[Inaudible: 38:40] and level five. But the thing is that I think the data that’s going to be collected, I mean, there’s part of it is what actually helps the autonomous vehicle drive. Mobileye has a system, which does the dynamic mapping. That means that there are cameras looking out the front windshield, and so as the car is driving it’s uploading to the cloud what it sees, and then we build a new map. Google made a street map, Street View, and they drove around the world. They did it once, or they did it twice. They have to renew it. We do it every second. Every car that’s driving that has the camera in it is uploading the data and we’re rebuilding maps. If there’s a pothole that people are going around we feed that to the next car and it goes around automatically. So, that’s data collection that enables or further enables autonomous vehicles, autonomous driving but there’s a lot of data collection that’s being done that’s being sold to cities. There’s a traffic light out or there are as we said, there’s a pothole or whatever is going on in the city can be sent to all the authorities, whether it’s the police or road authorities, or whatever it is. And there are companies in Israel that are working on data collection with all kinds of different devices that are already in the car. That says where the car is, where it’s going, how fast it’s going, why is it stopping, and all that kind of stuff.

Barry Shore:

Now, can you imagine, there’s something, vehicle, whatever, we’ll call it a car for the moment, though. Instead of everybody facing the same direction that the people in the front, we’ll call it the front, could turn their seats around and be with the people in the back. Because you don’t need to have your eyes on the road anymore. The possibilities become so beneficial. You talk about trains, trucks going along in the convoys, as it were, and all the benefits from that you can do the same thing with the Amtrak in the United States or other places where there are trains now. We can have better roads, and move people. Become people movers in a different way. 

Mois Navon:

You mentioned that, if you turn the seats around, and so now we can have a little social gathering like we’re in a train car, the fact of the matter is, it’s much more beneficial than just being able to socialize. We now make everybody mobile. People that can’t see that couldn’t drive they can get wherever they want. People that are in wheelchairs that they had needed extra help, and so forth. They just put on the car, and they go where they want by themselves. The elderly, the handicapped, the little kids, everybody is just put in the car and goes where they need to go.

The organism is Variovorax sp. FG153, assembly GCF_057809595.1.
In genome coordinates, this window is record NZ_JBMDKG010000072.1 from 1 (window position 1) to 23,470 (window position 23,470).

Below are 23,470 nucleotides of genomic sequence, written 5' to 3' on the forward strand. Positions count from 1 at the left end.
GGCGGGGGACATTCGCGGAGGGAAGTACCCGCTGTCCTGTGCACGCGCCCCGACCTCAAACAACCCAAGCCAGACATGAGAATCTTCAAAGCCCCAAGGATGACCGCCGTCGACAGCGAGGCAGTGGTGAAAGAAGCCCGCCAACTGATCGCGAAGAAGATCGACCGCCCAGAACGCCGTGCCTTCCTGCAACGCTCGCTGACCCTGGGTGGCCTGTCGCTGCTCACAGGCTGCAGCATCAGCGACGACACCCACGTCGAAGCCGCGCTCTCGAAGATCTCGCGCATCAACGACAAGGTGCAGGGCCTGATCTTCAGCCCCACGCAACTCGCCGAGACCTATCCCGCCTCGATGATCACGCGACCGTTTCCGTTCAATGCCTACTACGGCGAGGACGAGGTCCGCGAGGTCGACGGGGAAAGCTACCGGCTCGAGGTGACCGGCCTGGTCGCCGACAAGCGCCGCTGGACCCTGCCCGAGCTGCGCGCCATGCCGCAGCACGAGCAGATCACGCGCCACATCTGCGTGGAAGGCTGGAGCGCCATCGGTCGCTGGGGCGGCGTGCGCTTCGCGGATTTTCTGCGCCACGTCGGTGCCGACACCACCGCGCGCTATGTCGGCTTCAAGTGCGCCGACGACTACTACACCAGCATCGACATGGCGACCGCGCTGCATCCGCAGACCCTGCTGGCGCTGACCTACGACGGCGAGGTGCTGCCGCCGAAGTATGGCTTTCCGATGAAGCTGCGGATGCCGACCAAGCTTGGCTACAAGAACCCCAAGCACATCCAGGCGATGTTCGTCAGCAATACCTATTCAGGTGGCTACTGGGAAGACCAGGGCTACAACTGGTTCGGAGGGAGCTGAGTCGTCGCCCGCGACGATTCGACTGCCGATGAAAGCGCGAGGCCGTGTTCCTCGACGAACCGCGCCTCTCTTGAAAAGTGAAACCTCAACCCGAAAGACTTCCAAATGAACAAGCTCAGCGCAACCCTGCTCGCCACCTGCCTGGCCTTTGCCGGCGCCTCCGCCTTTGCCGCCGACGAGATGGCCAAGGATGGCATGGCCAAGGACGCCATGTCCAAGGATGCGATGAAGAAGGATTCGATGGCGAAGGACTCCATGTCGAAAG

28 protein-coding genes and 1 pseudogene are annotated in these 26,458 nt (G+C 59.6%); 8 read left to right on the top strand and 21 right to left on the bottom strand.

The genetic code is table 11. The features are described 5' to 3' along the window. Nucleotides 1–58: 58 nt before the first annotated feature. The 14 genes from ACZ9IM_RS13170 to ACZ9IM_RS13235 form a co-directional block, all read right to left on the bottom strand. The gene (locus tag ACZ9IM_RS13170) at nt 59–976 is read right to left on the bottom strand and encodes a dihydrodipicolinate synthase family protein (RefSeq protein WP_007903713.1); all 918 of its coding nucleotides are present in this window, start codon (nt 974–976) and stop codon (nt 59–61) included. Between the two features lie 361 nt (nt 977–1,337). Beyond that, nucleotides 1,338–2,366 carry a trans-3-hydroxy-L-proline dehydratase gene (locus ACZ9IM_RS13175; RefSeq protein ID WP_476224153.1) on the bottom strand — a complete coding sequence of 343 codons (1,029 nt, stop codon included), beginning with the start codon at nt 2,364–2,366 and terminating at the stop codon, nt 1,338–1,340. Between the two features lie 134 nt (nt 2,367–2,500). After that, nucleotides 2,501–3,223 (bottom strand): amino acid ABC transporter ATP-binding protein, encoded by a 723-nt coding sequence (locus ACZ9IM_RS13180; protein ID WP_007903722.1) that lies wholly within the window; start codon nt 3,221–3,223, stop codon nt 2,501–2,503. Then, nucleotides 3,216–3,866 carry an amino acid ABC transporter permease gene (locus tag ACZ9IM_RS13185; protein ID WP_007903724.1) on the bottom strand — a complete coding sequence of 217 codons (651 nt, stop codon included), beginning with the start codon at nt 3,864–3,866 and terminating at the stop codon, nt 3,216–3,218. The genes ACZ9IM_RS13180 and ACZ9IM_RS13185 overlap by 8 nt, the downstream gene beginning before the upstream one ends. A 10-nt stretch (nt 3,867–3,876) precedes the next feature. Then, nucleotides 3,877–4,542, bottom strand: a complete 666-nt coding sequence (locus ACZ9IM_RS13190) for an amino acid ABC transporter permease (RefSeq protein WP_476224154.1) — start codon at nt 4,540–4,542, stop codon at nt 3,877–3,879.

Barry Shore:

Do you happen to know of an incident where something terrible such as a kid running into the street after a ball that didn’t result in an injury because of Mobileye, or something like that?

Mois Navon:

I know of anecdotal stories. We got an email from a taxi driver in Las Vegas, where he was driving, he couldn’t see, and he sent us the dashcam footage, and said, thank you, you saved my life. There was this marketing guy, I think, in Peru, he was on the road, and a car was coming directly onto him. And the car beat him and he was able to see in time and move. People are constantly telling us that we saved their life. It’s crazy.

Barry Shore:

It’s so real. Because we get into this item that hurdles along at ungodly speeds, I’ll call it. Because you’re right. It’s all based on human beings who are not just prone to error, almost by definition, we are error beings. That’s part of who we are. The good news is, let’s celebrate it. In other words, remove us from being involved in stressful situations where error becomes heightened to a place where you can literally enjoy as you said, because I’ve had the experience of being in a wheelchair, of getting mobility, the possibilities are so wondrous. And that’s what I’m going to ask you, you’re basically telling us innovation is not just important, it is a necessity in a world with billions of people, we’ll call it, let’s be honest, congested cityscapes. And the ability, as you said, to now expand that real estate in a different way because the ability to get to, let’s say, a city center or something like that becomes reduced. You don’t have to put in say, well, it’s going to take me an hour and a quarter to go 22 miles because of the traffic.